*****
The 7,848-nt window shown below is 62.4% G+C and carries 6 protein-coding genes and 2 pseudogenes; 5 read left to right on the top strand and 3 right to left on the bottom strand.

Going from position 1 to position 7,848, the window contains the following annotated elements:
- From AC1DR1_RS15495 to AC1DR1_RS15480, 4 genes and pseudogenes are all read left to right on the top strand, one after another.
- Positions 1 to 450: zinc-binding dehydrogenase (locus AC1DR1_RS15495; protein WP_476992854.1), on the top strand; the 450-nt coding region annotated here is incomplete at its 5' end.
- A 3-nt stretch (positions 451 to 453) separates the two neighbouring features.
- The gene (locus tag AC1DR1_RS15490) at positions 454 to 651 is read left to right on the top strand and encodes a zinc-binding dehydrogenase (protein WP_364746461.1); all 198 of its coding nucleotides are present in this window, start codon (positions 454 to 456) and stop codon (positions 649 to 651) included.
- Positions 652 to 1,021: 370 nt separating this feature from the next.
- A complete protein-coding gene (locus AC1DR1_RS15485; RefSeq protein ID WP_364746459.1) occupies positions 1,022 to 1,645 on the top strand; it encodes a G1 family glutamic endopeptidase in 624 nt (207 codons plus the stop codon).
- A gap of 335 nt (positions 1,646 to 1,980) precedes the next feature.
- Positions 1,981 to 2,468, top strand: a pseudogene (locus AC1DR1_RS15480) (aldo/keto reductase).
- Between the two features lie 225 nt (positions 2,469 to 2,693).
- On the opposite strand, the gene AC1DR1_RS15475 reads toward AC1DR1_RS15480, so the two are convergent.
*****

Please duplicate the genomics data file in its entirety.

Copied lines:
The 7,848-nt window shown below is 62.4% G+C and carries 6 protein-coding genes and 2 pseudogenes; 5 read left to right on the top strand and 3 right to left on the bottom strand.

Going from position 1 to position 7,848, the window contains the following annotated elements:
- From AC1DR1_RS15495 to AC1DR1_RS15480, 4 genes and pseudogenes are all read left to right on the top strand, one after another.
- Positions 1 to 450: zinc-binding dehydrogenase (locus AC1DR1_RS15495; protein WP_476992854.1), on the top strand; the 450-nt coding region annotated here is incomplete at its 5' end.
- A 3-nt stretch (positions 451 to 453) separates the two neighbouring features.
- The gene (locus tag AC1DR1_RS15490) at positions 454 to 651 is read left to right on the top strand and encodes a zinc-binding dehydrogenase (protein WP_364746461.1); all 198 of its coding nucleotides are present in this window, start codon (positions 454 to 456) and stop codon (positions 649 to 651) included.
- Positions 652 to 1,021: 370 nt separating this feature from the next.
- A complete protein-coding gene (locus AC1DR1_RS15485; RefSeq protein ID WP_364746459.1) occupies positions 1,022 to 1,645 on the top strand; it encodes a G1 family glutamic endopeptidase in 624 nt (207 codons plus the stop codon).
- A gap of 335 nt (positions 1,646 to 1,980) precedes the next feature.
- Positions 1,981 to 2,468, top strand: a pseudogene (locus AC1DR1_RS15480) (aldo/keto reductase).
- Between the two features lie 225 nt (positions 2,469 to 2,693).
- On the opposite strand, the gene AC1DR1_RS15475 reads toward AC1DR1_RS15480, so the two are convergent.